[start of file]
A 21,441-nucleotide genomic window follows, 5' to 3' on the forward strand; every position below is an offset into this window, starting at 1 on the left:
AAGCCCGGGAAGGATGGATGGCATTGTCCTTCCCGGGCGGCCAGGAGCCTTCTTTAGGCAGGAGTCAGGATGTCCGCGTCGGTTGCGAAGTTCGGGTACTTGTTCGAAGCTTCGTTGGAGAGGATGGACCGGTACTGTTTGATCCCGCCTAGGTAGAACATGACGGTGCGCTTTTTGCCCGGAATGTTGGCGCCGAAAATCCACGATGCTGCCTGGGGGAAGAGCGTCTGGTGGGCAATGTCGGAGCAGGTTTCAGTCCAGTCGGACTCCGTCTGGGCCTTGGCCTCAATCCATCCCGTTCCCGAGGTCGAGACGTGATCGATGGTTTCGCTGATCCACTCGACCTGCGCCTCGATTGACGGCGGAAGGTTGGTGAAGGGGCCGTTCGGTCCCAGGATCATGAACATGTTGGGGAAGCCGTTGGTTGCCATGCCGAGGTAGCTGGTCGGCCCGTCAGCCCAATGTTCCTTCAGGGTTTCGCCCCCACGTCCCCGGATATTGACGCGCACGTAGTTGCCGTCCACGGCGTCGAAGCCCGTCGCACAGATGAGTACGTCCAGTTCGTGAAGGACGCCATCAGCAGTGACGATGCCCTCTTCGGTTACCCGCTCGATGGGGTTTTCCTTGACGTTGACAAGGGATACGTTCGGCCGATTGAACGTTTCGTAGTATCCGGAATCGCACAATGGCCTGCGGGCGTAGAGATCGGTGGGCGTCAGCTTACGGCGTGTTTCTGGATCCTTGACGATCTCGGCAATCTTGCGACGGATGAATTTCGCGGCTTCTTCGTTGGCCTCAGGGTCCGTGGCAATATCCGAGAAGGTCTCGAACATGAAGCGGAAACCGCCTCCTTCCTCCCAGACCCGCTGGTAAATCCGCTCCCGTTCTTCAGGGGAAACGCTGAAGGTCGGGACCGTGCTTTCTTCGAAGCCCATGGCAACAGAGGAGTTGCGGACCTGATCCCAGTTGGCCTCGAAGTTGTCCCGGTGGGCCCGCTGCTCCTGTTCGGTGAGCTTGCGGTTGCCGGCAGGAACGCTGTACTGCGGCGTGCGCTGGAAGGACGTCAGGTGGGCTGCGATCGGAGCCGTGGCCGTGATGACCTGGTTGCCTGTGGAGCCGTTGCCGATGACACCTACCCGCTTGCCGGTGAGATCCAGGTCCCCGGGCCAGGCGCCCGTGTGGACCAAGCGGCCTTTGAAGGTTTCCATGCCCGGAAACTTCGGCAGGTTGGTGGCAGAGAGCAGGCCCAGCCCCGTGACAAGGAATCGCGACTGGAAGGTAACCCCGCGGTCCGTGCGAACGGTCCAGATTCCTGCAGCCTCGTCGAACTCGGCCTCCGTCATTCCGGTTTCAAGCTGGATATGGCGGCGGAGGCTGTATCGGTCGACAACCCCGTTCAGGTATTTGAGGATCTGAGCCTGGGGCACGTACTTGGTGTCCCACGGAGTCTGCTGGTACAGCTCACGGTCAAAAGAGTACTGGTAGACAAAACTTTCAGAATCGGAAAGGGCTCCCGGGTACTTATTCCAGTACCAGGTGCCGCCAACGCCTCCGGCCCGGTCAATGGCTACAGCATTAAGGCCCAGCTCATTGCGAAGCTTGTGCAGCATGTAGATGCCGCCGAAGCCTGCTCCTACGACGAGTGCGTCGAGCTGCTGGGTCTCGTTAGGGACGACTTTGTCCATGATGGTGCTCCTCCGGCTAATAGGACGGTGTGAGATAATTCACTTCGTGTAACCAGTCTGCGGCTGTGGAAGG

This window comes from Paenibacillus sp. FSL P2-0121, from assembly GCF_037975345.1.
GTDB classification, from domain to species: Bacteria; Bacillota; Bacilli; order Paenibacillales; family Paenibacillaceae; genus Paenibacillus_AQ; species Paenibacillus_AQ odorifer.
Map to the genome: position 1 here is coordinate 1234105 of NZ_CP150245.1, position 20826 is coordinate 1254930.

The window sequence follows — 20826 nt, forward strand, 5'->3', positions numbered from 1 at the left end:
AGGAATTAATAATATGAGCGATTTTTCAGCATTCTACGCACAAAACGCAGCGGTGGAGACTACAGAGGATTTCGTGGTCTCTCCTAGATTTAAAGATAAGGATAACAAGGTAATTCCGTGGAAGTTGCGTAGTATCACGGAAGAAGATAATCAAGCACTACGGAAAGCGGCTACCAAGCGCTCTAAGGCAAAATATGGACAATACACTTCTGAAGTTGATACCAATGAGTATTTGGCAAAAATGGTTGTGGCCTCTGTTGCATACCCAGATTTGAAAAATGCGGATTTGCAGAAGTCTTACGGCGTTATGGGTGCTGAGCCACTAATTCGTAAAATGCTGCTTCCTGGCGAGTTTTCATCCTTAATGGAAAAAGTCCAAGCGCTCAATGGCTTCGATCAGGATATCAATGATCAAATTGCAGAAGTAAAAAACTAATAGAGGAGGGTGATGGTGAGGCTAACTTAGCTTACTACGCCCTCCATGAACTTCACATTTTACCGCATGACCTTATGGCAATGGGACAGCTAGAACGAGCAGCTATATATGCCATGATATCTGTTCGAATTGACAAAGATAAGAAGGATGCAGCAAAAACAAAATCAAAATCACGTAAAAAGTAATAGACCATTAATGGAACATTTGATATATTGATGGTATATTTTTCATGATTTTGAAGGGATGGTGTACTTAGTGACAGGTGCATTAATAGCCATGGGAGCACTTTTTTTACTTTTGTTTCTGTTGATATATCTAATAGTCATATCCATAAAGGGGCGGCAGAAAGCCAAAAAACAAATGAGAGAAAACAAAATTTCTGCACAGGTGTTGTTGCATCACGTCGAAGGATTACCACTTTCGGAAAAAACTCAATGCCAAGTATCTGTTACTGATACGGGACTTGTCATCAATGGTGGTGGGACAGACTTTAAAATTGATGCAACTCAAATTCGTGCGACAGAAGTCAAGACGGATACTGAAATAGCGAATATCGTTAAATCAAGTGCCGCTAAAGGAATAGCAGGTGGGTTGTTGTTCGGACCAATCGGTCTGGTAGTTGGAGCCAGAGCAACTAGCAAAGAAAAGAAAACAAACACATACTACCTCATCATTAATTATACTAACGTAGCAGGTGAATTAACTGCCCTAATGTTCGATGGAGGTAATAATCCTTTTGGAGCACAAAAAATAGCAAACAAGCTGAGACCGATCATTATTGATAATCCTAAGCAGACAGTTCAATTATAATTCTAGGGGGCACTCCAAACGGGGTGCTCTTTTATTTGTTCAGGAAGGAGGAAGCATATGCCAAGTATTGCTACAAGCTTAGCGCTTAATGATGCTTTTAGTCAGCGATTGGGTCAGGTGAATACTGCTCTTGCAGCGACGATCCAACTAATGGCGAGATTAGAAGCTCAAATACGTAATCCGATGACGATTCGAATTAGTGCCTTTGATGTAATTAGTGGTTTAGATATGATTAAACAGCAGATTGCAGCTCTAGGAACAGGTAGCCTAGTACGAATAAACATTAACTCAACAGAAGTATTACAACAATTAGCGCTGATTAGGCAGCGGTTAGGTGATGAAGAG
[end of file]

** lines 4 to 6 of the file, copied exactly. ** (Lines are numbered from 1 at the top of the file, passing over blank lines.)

GTDB classification, from domain to species: Bacteria; Bacillota; Bacilli; order Paenibacillales; family Paenibacillaceae; genus Paenibacillus_AQ; species Paenibacillus_AQ odorifer.
Map to the genome: position 1 here is coordinate 1234105 of NZ_CP150245.1, position 20826 is coordinate 1254930.

The window sequence follows — 20826 nt, forward strand, 5'->3', positions numbered from 1 at the left end: